CDPH said Innovative “knowingly misallocated more than 6,000 doses of vaccine—including using vaccine allocated for second doses for first dose appointments instead. This is completely unacceptable behavior,” according to a statement. As a result, CDPH said it will reclaim all vaccine distributed and stored at Innovative.
Khare and Innovative dispute the Health Department’s accusation.
“We strongly disagree with the allegations made by the Chicago Department of Public Health,” Innovative Express Care said in a statement. “We are deeply disappointed in the city’s decision to remove us as a vaccine provider. Chicago needs more vaccination sites that are actually distributing their doses to eligible patients, not fewer.”
In a four-minute video posted to Facebook—you can watch it below—Khare echoed the statement.
Innovative had the doses as part of a deal it inked with Chicago Public Schools to administer vaccine to employees. CDPH said it has identified new providers to inoculate those scheduled to get a dose through Innovate and that CPS personnel with existing appointments will not be affected. Anyone scheduled for a second dose at Innovative will be vaccinated at a special clinic set up at Truman College on the North Side.
Innovative said it has vaccinated thousands of CPS employees at one of four sites and at its clinic, noting that any unused shots at the end of each week were offered to other eligible patients.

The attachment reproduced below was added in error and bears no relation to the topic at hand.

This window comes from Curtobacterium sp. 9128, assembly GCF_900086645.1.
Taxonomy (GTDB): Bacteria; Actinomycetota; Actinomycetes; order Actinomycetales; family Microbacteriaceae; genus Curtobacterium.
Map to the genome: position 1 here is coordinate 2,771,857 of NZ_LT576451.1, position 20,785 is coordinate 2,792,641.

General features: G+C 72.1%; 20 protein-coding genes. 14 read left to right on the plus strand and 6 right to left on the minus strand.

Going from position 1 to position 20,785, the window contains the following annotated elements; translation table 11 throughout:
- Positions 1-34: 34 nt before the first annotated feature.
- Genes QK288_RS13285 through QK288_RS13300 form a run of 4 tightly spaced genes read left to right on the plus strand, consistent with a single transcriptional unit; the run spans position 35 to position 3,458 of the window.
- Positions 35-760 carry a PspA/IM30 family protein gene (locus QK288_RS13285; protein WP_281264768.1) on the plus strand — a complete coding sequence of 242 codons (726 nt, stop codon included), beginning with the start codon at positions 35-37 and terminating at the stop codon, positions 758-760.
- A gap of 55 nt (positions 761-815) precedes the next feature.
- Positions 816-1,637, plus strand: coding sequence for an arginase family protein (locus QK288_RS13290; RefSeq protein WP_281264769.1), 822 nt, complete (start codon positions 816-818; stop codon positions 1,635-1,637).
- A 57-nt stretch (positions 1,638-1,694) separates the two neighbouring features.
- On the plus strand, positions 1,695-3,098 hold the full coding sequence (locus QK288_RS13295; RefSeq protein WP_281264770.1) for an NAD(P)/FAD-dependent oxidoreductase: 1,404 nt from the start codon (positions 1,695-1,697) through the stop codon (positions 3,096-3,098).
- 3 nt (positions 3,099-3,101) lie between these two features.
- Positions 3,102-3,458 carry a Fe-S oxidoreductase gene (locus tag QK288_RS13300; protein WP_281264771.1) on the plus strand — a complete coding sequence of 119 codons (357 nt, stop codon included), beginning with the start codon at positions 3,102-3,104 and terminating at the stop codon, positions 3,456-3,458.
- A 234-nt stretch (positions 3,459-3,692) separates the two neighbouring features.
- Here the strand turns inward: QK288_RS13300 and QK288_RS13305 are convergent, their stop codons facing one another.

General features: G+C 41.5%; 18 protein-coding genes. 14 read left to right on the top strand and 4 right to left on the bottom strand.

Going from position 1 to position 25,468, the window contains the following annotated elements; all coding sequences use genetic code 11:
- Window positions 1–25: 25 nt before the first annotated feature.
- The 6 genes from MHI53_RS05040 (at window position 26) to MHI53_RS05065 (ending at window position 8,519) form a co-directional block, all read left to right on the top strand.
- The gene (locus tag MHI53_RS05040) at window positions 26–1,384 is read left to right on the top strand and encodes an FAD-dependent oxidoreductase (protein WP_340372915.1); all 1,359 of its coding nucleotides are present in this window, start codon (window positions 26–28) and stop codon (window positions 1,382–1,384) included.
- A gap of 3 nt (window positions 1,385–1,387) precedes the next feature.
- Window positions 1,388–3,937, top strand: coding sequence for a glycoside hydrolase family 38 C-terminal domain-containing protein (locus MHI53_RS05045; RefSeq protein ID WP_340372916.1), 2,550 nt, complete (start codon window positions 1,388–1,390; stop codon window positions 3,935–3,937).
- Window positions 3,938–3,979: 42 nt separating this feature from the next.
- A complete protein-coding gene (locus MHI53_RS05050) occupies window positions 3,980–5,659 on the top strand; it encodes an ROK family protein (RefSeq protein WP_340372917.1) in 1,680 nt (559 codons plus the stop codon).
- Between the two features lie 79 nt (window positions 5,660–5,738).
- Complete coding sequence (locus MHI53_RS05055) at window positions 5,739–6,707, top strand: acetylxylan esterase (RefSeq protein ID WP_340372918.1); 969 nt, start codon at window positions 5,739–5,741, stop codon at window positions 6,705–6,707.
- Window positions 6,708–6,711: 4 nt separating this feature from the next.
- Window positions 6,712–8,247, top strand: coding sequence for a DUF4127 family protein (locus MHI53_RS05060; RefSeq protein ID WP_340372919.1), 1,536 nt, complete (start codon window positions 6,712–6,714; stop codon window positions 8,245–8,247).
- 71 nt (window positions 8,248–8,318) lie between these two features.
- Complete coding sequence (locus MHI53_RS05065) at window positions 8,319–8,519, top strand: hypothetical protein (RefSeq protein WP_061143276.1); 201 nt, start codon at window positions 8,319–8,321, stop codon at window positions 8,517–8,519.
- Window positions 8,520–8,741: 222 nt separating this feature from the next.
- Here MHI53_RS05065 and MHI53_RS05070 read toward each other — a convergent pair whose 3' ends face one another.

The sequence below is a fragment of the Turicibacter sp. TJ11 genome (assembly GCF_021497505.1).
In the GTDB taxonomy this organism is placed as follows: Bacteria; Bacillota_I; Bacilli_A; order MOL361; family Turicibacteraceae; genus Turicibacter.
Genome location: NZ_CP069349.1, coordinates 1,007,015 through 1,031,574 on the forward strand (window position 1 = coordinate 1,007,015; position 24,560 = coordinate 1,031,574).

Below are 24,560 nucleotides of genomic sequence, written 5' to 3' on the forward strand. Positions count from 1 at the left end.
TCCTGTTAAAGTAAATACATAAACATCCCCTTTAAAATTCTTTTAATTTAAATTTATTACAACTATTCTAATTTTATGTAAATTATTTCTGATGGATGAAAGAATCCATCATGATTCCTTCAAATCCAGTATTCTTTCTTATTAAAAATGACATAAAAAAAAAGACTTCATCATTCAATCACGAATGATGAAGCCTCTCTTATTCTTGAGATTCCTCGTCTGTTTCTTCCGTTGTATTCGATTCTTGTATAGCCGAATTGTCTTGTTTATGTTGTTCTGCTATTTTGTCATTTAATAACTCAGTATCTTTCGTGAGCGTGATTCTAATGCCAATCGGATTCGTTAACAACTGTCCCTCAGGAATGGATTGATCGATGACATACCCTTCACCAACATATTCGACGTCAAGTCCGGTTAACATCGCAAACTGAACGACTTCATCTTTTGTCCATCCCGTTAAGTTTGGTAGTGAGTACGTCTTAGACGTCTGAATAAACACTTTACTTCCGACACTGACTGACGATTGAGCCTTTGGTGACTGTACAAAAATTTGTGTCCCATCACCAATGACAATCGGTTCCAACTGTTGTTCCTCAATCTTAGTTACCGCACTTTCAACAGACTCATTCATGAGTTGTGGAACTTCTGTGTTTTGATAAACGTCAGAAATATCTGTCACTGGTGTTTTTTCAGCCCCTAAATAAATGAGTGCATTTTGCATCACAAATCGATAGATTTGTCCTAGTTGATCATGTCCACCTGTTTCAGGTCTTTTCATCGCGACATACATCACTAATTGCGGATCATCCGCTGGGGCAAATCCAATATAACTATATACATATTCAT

“Our intention has always been to have a 100 percent utilization rate in order that every single dose we received was put into the arm of a qualified patient that week,” the statement says. “Clearly we took this idealistic vision very seriously, which meant that doses intended for CPS employees actually went to seniors, frontline essential workers and other qualified patients. We never departed from the commitment to CPS employees, nor other qualified individuals.”
Innovative Express Care’s contract with Chicago Public Schools, worth $5 million, was supposed to last from Feb. 9 until June 30.
“We are deeply concerned by the allegations involving Innovative Express, and are committed to a smooth transition that ensures minimal disruption for staff,” CPS spokesman Michael Passman said in a statement, adding that the district has offered 1,500 first dose appointments to staff weekly since last month. “We have worked with the Chicago Department of Public Health to identify a new vaccination partner that will begin operating our vaccination sites this Thursday, and Innovative Express’s actions have not impacted our ability to offer appointments until this point.”
That vaccination partner is CIMPAR, which will maintain all current locations, dates and hours of operations, the district says. More than 1,000 appointments are still available. CIMPAR already partnered with the city to administer vaccines at senior homes, according to the Sun-Times, and with Cook County to vaccinate staff at City View nursing home in Cicero.
At an unrelated news conference today, city Health Commissioner Dr. Allison Arwady said cutting off supply was a major penalty the city doesn’t take lightly.
“With vaccine supply as precious as it is right now, we know that restricting vaccine access is major punishment for any facility that is not doing what they are required to do,” she said, when asked for additional comment on the Loretto scandal. “My priority is getting Chicago vaccinated and making sure that if we have providers who are not performing in ways that meet our efficiency, equity and general goals . . . they will not be vaccine providers.”
The Health Department paused Loretto’s vaccine supply while it looks into several vaccination events, including one at Trump Tower. Arwady today said the city had already tapped another health care provider to ensure that the city’s vaccination progress in Austin, Loretto’s neighborhood, continues “uninterrupted.”
Crain’s Chicago Business reporter A.D. Quig contributed.